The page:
Clonally arranged T cell receptor (TCR) in a dog with lymphoma

 
T clonality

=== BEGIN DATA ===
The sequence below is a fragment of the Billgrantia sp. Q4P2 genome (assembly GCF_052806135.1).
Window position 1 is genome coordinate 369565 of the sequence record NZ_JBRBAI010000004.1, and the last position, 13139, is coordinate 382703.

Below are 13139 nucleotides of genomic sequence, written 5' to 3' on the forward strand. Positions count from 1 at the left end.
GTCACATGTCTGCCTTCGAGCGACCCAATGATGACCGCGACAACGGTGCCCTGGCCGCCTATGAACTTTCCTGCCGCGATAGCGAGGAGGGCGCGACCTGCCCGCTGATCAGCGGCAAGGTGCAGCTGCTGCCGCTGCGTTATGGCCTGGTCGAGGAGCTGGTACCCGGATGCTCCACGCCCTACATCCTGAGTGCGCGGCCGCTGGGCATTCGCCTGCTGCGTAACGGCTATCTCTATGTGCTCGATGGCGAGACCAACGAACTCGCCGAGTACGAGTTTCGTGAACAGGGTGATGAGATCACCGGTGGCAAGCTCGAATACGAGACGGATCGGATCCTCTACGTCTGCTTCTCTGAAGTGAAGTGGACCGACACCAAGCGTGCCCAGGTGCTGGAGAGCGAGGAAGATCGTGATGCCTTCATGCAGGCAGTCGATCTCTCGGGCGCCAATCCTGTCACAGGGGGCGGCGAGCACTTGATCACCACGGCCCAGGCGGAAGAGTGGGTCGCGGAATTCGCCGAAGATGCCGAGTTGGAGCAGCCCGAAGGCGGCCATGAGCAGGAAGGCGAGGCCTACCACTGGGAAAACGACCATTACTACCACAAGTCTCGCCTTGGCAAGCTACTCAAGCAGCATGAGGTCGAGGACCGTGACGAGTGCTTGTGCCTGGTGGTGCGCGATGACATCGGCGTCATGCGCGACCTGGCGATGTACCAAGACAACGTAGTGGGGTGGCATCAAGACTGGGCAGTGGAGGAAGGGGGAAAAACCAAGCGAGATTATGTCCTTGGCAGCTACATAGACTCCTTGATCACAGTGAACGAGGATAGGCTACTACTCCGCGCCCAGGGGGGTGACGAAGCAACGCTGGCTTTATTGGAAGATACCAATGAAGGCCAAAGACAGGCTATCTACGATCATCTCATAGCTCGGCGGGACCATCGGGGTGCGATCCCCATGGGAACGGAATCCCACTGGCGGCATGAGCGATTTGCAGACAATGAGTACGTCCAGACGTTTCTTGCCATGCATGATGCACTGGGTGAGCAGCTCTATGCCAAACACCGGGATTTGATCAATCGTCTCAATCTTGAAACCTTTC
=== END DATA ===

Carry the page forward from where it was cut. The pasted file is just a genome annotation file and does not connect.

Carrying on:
Agarose gel of polymerase chain reactions for clonal rearrangements in the B cell receptor (IgM heavy chain) or T cell receptor (gamma chain) of DNA from the lymph node of a dog with lymphoma (documented by cytologic examination of lymphoid tissue). The DNA was isolated from one of the cytologic smears. Reactions were run in duplicate (1, 1) and two primer sets were used for the B cell receptor (IgH Major and IgH Minor). Lanes at each end contain a molecular weight marker, the Cu lanes represent a positive control, and lanes marked “nac” contain a no amplification control (water). Multiple bands are observed for both primer sets for the IgM chain indicating a polyclonal B population. In contrast, a strong single band is seen with the TCR primer set (arrow), indicating a clonal T cell population and supporting a diagnosis of T cell lymphoma. Note, that this testing should not be done in isolation but should always be adjunctive to cytologic or histologic assessment of the tissue (since false positive reactions or “pseudoclonality” can be observed in some samples). In addition, clonality should not be done to distinguish an acute lymphoid from myeloid leukemia since clonally arranged receptors (particularly T cells) can be seen in both types of leukemia. The positive control demonstrated a single clonal band and no bands are seen in the water controls, as expected.

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